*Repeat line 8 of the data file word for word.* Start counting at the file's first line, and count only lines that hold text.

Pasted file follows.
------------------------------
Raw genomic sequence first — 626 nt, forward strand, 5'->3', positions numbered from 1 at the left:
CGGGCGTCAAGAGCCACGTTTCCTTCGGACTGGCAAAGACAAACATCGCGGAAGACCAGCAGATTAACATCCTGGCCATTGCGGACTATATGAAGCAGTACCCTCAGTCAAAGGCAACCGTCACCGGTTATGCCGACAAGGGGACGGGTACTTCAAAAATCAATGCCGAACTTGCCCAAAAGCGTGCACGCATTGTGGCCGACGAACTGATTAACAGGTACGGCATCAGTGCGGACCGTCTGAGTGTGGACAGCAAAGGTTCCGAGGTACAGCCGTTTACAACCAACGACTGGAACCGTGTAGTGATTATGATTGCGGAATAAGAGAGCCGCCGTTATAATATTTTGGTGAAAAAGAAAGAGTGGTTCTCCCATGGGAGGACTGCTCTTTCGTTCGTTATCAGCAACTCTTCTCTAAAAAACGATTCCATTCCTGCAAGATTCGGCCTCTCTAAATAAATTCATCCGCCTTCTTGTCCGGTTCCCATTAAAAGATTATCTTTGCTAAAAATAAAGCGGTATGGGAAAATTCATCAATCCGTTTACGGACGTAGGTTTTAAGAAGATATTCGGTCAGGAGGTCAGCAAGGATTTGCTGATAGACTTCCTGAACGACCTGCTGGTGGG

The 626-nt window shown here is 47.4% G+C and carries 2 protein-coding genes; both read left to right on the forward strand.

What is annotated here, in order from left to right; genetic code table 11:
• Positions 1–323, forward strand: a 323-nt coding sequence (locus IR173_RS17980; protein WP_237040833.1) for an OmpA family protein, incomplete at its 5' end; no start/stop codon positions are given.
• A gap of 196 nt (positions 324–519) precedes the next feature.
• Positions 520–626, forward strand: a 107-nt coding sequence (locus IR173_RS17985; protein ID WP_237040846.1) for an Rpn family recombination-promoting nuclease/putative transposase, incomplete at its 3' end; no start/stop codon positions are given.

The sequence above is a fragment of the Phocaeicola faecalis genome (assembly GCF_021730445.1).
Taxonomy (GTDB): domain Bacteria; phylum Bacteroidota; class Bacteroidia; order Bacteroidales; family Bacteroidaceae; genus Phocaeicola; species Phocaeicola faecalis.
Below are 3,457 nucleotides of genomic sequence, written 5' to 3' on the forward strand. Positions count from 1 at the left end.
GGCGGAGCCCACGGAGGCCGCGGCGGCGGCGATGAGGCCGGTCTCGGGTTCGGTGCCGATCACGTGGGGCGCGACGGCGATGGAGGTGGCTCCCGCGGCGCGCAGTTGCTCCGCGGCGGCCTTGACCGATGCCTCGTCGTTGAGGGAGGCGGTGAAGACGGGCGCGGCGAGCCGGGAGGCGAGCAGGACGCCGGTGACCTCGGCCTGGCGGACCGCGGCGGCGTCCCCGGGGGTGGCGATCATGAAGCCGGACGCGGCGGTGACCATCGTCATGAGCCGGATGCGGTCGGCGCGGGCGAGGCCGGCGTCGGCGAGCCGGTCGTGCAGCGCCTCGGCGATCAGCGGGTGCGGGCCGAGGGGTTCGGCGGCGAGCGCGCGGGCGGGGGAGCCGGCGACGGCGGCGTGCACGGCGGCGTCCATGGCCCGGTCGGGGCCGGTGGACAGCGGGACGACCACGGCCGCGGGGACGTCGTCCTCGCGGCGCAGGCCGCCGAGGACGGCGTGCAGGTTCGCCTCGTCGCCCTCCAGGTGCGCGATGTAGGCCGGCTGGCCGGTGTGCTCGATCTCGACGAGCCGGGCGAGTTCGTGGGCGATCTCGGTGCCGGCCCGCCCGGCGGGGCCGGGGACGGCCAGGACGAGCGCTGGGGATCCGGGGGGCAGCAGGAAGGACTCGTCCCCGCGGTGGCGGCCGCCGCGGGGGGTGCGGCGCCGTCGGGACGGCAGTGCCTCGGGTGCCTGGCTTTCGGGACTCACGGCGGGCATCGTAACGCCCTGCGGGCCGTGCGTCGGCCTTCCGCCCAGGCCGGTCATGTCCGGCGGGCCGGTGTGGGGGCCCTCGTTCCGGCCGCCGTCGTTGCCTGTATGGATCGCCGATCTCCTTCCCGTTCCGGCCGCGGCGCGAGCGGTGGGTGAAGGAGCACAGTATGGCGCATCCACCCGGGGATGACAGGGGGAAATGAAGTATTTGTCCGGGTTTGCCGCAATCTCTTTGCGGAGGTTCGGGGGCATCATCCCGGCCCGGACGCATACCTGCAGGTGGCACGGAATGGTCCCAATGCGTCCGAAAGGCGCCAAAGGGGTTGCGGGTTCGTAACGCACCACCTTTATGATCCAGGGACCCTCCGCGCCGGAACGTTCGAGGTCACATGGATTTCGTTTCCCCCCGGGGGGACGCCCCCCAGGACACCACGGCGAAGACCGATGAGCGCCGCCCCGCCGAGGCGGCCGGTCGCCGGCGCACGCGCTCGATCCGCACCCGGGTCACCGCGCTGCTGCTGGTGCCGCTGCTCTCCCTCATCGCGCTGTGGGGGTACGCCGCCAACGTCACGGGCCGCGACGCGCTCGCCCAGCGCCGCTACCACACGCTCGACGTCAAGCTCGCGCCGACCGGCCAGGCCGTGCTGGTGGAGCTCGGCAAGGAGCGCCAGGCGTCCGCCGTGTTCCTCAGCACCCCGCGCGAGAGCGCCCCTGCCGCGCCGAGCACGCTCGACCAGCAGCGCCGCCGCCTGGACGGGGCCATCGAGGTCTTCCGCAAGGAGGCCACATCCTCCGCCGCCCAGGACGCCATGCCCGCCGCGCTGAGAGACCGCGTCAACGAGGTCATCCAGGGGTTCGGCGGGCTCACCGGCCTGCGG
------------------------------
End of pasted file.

The sequence above is a fragment of the Phocaeicola faecalis genome (assembly GCF_021730445.1).